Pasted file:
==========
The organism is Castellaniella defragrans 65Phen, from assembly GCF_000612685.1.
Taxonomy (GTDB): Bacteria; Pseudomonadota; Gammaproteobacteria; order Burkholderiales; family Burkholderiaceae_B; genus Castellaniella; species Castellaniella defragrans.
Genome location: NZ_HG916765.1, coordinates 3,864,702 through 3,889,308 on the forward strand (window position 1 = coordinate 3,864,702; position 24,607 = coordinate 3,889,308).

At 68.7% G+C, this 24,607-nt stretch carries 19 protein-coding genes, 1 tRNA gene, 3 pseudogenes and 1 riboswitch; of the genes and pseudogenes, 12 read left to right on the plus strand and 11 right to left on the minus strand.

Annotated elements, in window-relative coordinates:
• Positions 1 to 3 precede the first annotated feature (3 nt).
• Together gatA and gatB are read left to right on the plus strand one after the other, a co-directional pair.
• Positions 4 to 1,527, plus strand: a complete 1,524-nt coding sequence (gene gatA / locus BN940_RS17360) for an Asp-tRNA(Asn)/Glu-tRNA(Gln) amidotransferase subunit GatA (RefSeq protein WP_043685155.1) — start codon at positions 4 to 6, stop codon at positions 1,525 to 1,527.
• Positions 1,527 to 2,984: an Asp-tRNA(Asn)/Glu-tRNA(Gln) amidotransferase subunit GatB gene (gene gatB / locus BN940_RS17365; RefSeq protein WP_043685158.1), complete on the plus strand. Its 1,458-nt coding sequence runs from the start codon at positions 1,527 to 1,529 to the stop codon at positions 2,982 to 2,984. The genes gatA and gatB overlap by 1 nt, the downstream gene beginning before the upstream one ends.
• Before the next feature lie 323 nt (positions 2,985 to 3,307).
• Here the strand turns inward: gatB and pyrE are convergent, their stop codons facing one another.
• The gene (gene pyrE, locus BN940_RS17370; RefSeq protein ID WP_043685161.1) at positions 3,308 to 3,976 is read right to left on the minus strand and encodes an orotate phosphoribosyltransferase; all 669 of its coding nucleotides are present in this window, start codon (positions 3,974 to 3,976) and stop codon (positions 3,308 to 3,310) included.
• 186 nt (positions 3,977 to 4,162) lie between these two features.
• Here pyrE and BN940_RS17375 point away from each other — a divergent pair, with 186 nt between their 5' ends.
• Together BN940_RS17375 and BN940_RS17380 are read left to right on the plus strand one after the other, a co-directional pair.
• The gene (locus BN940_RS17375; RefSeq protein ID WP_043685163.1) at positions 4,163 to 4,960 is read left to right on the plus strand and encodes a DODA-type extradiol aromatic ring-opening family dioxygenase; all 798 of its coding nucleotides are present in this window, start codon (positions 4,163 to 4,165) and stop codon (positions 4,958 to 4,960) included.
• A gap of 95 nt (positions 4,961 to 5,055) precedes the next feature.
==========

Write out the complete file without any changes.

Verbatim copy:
The organism is Castellaniella defragrans 65Phen, from assembly GCF_000612685.1.
Taxonomy (GTDB): Bacteria; Pseudomonadota; Gammaproteobacteria; order Burkholderiales; family Burkholderiaceae_B; genus Castellaniella; species Castellaniella defragrans.
Genome location: NZ_HG916765.1, coordinates 3,864,702 through 3,889,308 on the forward strand (window position 1 = coordinate 3,864,702; position 24,607 = coordinate 3,889,308).

At 68.7% G+C, this 24,607-nt stretch carries 19 protein-coding genes, 1 tRNA gene, 3 pseudogenes and 1 riboswitch; of the genes and pseudogenes, 12 read left to right on the plus strand and 11 right to left on the minus strand.

Annotated elements, in window-relative coordinates:
• Positions 1 to 3 precede the first annotated feature (3 nt).
• Together gatA and gatB are read left to right on the plus strand one after the other, a co-directional pair.
• Positions 4 to 1,527, plus strand: a complete 1,524-nt coding sequence (gene gatA / locus BN940_RS17360) for an Asp-tRNA(Asn)/Glu-tRNA(Gln) amidotransferase subunit GatA (RefSeq protein WP_043685155.1) — start codon at positions 4 to 6, stop codon at positions 1,525 to 1,527.
• Positions 1,527 to 2,984: an Asp-tRNA(Asn)/Glu-tRNA(Gln) amidotransferase subunit GatB gene (gene gatB / locus BN940_RS17365; RefSeq protein WP_043685158.1), complete on the plus strand. Its 1,458-nt coding sequence runs from the start codon at positions 1,527 to 1,529 to the stop codon at positions 2,982 to 2,984. The genes gatA and gatB overlap by 1 nt, the downstream gene beginning before the upstream one ends.
• Before the next feature lie 323 nt (positions 2,985 to 3,307).
• Here the strand turns inward: gatB and pyrE are convergent, their stop codons facing one another.
• The gene (gene pyrE, locus BN940_RS17370; RefSeq protein ID WP_043685161.1) at positions 3,308 to 3,976 is read right to left on the minus strand and encodes an orotate phosphoribosyltransferase; all 669 of its coding nucleotides are present in this window, start codon (positions 3,974 to 3,976) and stop codon (positions 3,308 to 3,310) included.
• 186 nt (positions 3,977 to 4,162) lie between these two features.
• Here pyrE and BN940_RS17375 point away from each other — a divergent pair, with 186 nt between their 5' ends.
• Together BN940_RS17375 and BN940_RS17380 are read left to right on the plus strand one after the other, a co-directional pair.
• The gene (locus BN940_RS17375; RefSeq protein ID WP_043685163.1) at positions 4,163 to 4,960 is read left to right on the plus strand and encodes a DODA-type extradiol aromatic ring-opening family dioxygenase; all 798 of its coding nucleotides are present in this window, start codon (positions 4,163 to 4,165) and stop codon (positions 4,958 to 4,960) included.
• A gap of 95 nt (positions 4,961 to 5,055) precedes the next feature.